Marc Miner – Smile When You’re Wasted LP

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Whether grinding out a relatively pop-themed country jam in “Warm Welcome,” laying down a slow tune in “Strip You Down,” hammering away at some old fashioned grooves in “Border Town Bar” or crooning away to a vintage rock n’ roll melody in “Last Words,” there’s something very American about what Marc Miner is playing in his debut album Smile When You’re Wasted, which makes it all the more ironic that this artist is coming to us from none other than Vienna this autumn.

Based out of Europe but highly affected by the legends of the American country music genre, Miner doesn’t hold back from giving us some really powerful tonalities in songs like “Everything but Modest,” the Cash-esque “Empty Bottle Blues,” “Nothing Good Bout the Way I Live” and swaggering “Easy Street,” and although his isn’t a sound entirely dependent on his smoky lead vocal, it certainly adds to the overall persona he establishes for himself in this LP. Smile When You’re Wasted might not be what many traditional country fans would be expecting to hear this season, but if you ask me, it’s exactly what the indie side of the genre needed to stay vital in this particularly strange year for music.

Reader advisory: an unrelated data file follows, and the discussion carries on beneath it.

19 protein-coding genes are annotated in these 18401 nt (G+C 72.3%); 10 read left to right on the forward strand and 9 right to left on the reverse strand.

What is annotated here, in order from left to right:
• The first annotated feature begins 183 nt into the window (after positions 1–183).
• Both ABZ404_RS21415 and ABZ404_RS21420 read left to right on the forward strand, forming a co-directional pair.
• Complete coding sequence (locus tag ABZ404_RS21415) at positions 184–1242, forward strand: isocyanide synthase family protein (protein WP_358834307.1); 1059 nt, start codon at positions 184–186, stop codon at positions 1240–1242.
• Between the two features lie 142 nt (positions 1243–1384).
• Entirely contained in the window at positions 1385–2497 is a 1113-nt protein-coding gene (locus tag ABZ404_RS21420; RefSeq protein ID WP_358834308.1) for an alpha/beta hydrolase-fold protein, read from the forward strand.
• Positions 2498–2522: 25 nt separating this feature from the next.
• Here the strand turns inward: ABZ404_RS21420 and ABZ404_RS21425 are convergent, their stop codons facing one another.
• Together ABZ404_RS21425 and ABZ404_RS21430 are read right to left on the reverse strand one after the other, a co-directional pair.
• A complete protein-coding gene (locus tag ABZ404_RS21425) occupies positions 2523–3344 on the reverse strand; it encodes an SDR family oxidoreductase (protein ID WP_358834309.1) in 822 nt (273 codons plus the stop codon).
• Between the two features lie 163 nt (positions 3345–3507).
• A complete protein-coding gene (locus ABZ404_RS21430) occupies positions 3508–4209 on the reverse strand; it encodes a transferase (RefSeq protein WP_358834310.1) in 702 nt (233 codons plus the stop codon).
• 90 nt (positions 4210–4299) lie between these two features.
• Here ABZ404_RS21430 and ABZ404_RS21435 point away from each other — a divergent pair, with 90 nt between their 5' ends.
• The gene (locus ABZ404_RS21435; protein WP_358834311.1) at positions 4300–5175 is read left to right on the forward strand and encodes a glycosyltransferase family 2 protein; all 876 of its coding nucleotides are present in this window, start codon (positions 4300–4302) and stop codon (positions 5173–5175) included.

There are definitely some pretty strong rock influences in this record, and they’re not limited to the outlaw-ish stomp of “Whiskey & Weed,” and the grungy “Over” (which sports a Seattle-style intro before descending into a familiar country ramble) at all. There’s a stylishness to the lyrical approach in “Sweet Codeine” and even the aforementioned “Warm Welcome” that sounds rock n’ roll through and through, and the same can be said with regards to the compositional structuring of “Border Town Bar” and “Empty Bottle Blues.” I’d love to hear all of this material live sometime if for no other reason than to experience the kind of energy Miner can put into it on stage; in the case of songs like “Border Town Bar,” there’s already so much gusto in his groove that one can only imagine that a live jam would be even more crushing than what he and the band put up in these sessions.

If what I’ve heard  in Smile When You’re Wasted is just a sample of what Marc Miner is going to be building his career around, I don’t think this will be the last time that his music is making headlines in the international underground. Here in the United States, the country mainstream has largely been struggling to keep up with an alternative Americana movement that some have said contains much of the spirit Nashville abandoned in the name of commercial indulgence in the past quarter century, but I think there’s definitely a taste of that element in Miner’s output.

He’s far from a folkie, but in  he revives a moderate strain of outlaw country that stands to really change some perspectives on what the genre’s community of musicians outside of the USA can do to impact its future in 2020 and beyond.

Emily Knudsen

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